April 21, 2017–May 25, 2017
Lane is an improvisational realist painter whose subjects include flowers, birds’ nests, garden landscapes, and portraits. She has participated in shows such as Artsclamation!, The Brentwood Show, and the Huntsville Art Museum Galas and also has had solo exhibits in Nashville, Tennessee, and upstate New York. Lane was born in upstate New York and graduated from Smith College.
Livingston is a two-time graduate and emeritus professor of ceramics at UA. He specializes in raku and has won multiple awards at festivals across the country. His work is represented in private and corporate collections throughout the United States, England, France, Japan, and New Zealand.
Davis of Sunheart Metalworks is a self-taught metalsmith, who brings to life ferrous and non-ferrous metals using a variety of contemporary and traditional techniques. Sunheart commissions include Westervelt Gardens, Children’s Hands On Museum, the UA Arboretum, and downtown Northport streetscape projects.
Jessica Tuggle and Andrea Moen
Tuggle and Moen are weavers with Weaving Alabama. Together they use three floor-looms at the shop to create hundreds of yards of handwoven fabric.
Taylor was born in Union, Mississippi, and grew up in various states throughout the South. Terrell has a background in art and anthropology, and her works, which vary from prints, paintings, sculptures, and more, are often inspired by southern life.
Gruber was born and raised in Memphis, Tennessee. She began as an alchemy artist who restored gently used furnishings to give them new life. Her specialty is in revitalizing and rejuvenating the mundane with vibrant swirls and patterns of paint.
Kennedy’s first love is pottery and sculptural ceramics. She has thrown pottery for over 10 years and makes primarily functional pieces. She is deeply interested in works that fuse thrown forms with organic aesthetics.
The UA Gallery offers a year-round schedule of exhibitions of artistic works, artifacts and textiles and other media from permanent collections held by UA as well as works by faculty, students and guest artists and designers.
The gallery is at 620 Greensboro Ave. in downtown Tuscaloosa and is open from 9 a.m. to 5 p.m. Monday through Friday and until 8 p.m. on the first Fridays of the month. For more information, call the gallery at 205/345-3038 or 205/342-2060.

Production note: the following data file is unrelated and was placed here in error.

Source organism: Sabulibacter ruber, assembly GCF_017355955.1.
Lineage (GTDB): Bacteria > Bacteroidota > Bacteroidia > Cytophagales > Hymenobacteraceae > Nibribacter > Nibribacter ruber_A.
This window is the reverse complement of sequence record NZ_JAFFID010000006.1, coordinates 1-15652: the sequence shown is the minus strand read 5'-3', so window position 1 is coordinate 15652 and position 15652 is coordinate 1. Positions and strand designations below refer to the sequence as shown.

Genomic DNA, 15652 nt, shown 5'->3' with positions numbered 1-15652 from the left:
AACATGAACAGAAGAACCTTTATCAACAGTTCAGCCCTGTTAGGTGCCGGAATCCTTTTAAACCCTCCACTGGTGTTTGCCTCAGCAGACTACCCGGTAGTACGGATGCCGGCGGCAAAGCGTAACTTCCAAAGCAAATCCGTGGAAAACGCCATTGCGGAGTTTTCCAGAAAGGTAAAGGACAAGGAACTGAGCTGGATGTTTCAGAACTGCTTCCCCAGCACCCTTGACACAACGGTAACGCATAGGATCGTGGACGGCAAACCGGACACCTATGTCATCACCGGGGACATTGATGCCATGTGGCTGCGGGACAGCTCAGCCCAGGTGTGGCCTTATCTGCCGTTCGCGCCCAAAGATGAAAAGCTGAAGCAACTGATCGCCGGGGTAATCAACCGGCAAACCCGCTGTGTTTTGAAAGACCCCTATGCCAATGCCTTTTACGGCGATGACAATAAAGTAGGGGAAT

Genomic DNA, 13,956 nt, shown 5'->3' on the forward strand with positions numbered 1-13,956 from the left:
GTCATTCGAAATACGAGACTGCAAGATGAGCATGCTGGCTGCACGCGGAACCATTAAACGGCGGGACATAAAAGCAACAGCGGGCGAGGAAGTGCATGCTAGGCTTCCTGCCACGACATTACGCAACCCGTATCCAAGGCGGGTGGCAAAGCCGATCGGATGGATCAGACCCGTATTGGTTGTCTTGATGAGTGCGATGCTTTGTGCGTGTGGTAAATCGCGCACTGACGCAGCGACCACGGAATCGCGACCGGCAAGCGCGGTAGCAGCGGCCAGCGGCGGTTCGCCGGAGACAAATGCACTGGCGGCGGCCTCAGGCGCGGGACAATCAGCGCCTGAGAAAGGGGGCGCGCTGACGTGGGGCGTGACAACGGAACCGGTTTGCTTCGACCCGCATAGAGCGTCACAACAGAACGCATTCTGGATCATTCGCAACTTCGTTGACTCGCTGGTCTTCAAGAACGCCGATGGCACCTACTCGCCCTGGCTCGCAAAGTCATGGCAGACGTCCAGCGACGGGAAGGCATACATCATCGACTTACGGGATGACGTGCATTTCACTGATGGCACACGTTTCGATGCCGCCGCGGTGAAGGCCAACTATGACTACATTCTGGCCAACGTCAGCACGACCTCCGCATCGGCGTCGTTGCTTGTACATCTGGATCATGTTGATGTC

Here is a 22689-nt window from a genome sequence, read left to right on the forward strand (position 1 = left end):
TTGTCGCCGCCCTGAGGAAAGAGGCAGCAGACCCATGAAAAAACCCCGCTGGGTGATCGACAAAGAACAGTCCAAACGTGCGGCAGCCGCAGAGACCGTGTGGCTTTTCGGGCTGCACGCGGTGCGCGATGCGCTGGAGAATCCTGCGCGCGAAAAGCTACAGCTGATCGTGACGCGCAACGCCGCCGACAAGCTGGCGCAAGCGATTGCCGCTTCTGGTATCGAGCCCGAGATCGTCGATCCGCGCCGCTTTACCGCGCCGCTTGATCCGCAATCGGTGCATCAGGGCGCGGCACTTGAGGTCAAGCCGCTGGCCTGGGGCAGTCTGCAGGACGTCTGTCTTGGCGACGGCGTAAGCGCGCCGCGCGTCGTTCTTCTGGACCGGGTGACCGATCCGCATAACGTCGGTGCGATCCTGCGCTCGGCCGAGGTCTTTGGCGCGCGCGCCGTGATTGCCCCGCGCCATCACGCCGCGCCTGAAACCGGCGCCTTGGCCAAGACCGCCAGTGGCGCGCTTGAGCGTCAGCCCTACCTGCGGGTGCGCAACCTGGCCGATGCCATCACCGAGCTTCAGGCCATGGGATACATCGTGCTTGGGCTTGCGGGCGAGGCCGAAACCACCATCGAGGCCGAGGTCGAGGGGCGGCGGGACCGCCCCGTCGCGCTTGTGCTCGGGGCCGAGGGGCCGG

The gallery is part of UA’s College of Arts and Sciences, the University’s largest division and the largest liberal arts college in the state. Students from the College have won numerous national awards including Truman, Rhodes and Goldwater scholarships.
Featuring Authors from The College of Arts and Sciences
Celebrating the faculty authors of the College of Arts and Sciences, this exhibition features 21 book cover designs from 16 different academic disciplines.
The College of Arts and Sciences is the largest academic unit of The University of Alabama and one of the most comprehensive liberal arts colleges in the Southeast. With 86 degree programs in 22 departments, the College offers its nearly 10,000 undergraduate and graduate students a diverse and rich curriculum, as well as an enormous variety of creative, scholarly, experiential, and outreach opportunities.
Our students also benefit from access to a truly outstanding group of 480 faculty. These faculty are not only expert and dedicated teachers but also active researchers and scholars, producing in the 2016-2017 academic year an impressive 33 books, 984 scholarly articles or chapters, and 852 creative activities. College faculty are leaders in their disciplines, at the forefront of their fields, making new discoveries, generating new knowledge, and confronting fundamental questions about society, science, art, and humanity.